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Growing DoVE Project begins group for male survivors of domestic violence

January 22, 2014 · Updated 12:43 PM
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By NATALIE MARTIN

The DoVE Project will begin a new group for male survivors of domestic violence, filling what the nonprofit says is a significant need on the island.

“This is an identified gap in service,” said DoVE director Elizabeth Archambault. “(Men) don’t get the benefit of a group of their peers.”

Archambault called the new group, which will meet weekly, a confidential advocacy group, saying a trained volunteer would form the group around the needs of those who attend. The leader won’t provide counseling or therapy, she said, but could provide some education around domestic violence issues if men are interested or could simply lead weekly discussions.

A similar group for women has been well-attended, Archambault said. While DoVE’s trained advocates offer one-on-one assistance to both male and female survivors of domestic violence, many women have also taken advantage of DoVE’s women’s support group, where they are able to connect with others who have had similar experiences, she said.

“I think it’s the best thing we do,” Archambault said. “They support each other in a way that’s different than an advocate-client relationship.”

Statistics from the Centers for Disease Control indicate that 29 percent of heterosexual men experience some type of domestic violence in their lifetime, as well as 26 percent of gay men and 37 percent of bisexual men.

About 4 percent of DoVE’s current clients are men, Archambalt said. And while men are less likely than women to attend group offerings, some Vashon men have requested such a group. and nonprofits in other areas offer similar groups for men.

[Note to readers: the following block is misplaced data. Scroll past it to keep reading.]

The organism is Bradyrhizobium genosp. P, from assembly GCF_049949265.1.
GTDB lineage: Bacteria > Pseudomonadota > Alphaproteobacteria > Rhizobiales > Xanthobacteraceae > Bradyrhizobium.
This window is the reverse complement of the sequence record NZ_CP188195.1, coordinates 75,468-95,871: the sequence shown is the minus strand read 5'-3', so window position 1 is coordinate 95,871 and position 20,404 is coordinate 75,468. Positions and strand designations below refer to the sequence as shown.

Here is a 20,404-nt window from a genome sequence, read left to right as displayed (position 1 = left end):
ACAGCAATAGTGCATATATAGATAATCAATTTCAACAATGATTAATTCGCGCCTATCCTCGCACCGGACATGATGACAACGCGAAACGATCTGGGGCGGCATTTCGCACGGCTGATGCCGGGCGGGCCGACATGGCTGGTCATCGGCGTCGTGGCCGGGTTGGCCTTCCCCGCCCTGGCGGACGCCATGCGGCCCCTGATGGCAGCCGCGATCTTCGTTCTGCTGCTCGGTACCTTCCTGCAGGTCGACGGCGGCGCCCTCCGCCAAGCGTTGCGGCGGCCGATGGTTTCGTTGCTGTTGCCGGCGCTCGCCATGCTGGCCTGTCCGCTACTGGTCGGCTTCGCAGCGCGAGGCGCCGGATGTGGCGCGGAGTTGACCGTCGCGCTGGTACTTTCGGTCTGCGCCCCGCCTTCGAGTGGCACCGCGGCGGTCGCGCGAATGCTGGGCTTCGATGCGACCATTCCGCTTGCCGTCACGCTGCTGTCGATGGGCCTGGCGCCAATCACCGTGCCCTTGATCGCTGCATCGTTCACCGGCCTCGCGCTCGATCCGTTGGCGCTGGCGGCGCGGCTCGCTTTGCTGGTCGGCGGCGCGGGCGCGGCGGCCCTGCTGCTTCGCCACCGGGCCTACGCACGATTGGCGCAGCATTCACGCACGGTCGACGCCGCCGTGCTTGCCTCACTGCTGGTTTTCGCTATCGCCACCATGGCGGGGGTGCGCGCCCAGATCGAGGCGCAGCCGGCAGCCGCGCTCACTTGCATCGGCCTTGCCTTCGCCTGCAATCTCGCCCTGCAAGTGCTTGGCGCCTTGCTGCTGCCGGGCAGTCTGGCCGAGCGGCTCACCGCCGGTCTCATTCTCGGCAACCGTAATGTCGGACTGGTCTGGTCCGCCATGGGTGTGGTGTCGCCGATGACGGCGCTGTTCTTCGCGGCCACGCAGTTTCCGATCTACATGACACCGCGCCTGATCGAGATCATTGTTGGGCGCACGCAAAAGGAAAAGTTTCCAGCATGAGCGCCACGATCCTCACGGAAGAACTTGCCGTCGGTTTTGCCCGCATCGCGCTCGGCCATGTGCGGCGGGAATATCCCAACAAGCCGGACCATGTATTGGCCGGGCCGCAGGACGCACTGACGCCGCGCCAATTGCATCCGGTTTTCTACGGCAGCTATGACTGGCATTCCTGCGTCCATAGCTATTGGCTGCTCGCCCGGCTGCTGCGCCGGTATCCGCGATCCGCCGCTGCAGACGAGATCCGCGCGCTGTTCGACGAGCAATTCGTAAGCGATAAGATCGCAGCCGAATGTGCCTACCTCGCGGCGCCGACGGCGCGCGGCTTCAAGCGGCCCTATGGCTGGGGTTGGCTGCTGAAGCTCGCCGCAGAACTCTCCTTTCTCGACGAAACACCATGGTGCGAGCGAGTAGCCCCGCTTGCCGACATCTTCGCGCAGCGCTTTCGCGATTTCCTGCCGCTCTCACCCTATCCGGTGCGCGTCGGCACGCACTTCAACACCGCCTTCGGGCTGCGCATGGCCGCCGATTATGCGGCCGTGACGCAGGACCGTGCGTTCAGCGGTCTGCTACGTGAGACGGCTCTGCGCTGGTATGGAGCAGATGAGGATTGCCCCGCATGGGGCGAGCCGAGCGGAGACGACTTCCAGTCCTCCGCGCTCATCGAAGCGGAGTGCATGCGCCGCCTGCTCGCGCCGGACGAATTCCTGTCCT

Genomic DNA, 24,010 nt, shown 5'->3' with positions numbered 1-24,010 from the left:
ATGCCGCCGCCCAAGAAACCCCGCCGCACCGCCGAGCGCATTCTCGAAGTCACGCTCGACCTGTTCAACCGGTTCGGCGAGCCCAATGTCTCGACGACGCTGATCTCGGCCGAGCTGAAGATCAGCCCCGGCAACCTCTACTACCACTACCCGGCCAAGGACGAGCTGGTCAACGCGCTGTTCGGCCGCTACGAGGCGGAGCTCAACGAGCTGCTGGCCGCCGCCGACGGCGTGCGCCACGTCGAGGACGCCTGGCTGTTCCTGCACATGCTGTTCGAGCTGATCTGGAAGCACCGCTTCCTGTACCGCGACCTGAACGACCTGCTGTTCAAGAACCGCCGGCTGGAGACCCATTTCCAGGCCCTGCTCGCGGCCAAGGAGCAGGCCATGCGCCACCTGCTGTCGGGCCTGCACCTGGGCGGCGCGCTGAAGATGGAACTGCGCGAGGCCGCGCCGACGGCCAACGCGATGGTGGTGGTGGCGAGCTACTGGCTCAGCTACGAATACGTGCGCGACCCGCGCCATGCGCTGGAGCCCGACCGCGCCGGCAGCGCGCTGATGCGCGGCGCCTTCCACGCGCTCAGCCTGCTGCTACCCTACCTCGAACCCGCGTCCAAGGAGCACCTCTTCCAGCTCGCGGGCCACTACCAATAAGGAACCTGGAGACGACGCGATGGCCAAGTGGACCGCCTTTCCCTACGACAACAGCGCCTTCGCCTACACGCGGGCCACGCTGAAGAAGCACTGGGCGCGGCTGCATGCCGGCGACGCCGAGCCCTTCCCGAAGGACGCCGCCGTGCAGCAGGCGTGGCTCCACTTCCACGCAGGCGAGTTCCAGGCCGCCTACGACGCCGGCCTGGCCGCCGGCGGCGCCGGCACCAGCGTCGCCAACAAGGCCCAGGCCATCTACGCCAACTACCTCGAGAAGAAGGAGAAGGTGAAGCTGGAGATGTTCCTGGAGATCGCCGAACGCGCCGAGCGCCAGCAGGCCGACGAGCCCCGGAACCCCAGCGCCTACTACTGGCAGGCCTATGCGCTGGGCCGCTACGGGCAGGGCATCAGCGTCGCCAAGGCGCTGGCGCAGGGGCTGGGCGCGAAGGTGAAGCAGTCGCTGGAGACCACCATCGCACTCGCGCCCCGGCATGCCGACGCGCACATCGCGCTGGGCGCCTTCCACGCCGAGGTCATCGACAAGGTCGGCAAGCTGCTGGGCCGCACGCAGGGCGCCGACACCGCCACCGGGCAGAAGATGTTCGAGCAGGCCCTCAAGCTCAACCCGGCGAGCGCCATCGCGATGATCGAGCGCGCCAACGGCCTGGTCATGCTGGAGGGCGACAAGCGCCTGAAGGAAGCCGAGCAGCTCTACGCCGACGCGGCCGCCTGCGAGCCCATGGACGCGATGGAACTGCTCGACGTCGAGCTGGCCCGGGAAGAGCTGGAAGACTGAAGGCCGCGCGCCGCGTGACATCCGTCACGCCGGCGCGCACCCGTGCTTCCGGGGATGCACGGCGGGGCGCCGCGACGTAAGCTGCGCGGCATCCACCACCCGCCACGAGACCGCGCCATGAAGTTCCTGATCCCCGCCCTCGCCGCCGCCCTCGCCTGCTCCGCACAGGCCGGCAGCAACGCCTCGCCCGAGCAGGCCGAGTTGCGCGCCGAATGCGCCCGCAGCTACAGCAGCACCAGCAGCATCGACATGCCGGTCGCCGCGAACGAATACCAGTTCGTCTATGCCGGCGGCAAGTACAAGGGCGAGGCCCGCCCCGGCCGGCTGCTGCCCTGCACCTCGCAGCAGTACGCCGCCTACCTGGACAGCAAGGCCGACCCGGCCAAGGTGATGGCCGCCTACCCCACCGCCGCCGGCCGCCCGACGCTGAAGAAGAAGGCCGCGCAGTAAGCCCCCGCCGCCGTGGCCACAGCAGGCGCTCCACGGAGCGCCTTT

“We’re very excited that we are able to do this,” she said.

The group begins as DoVE, which began in 2011, continues to grow and expand its services. Last year DoVE served 43 active clients and answered 275 crisis hotline calls, up from 27 clients and 117 hotline calls in 2012. Last year the organization, which was once affiliated with Vashon Youth and Family Services, got its nonprofit status, moved into offices, saw a 50 percent increase in personal donations and had eight volunteer advocates trained to facilitate groups such as the new one for men.

“I fully believe that once we start offering more services for men, men will start (taking advantage of them), as soon as they realize they can be supported in this way,” Archambault said.

DoVE’s men’s advocacy group will begin in March at a confidential location. Those interested in taking part in the group should contact DoVE in advance at 462-0911.

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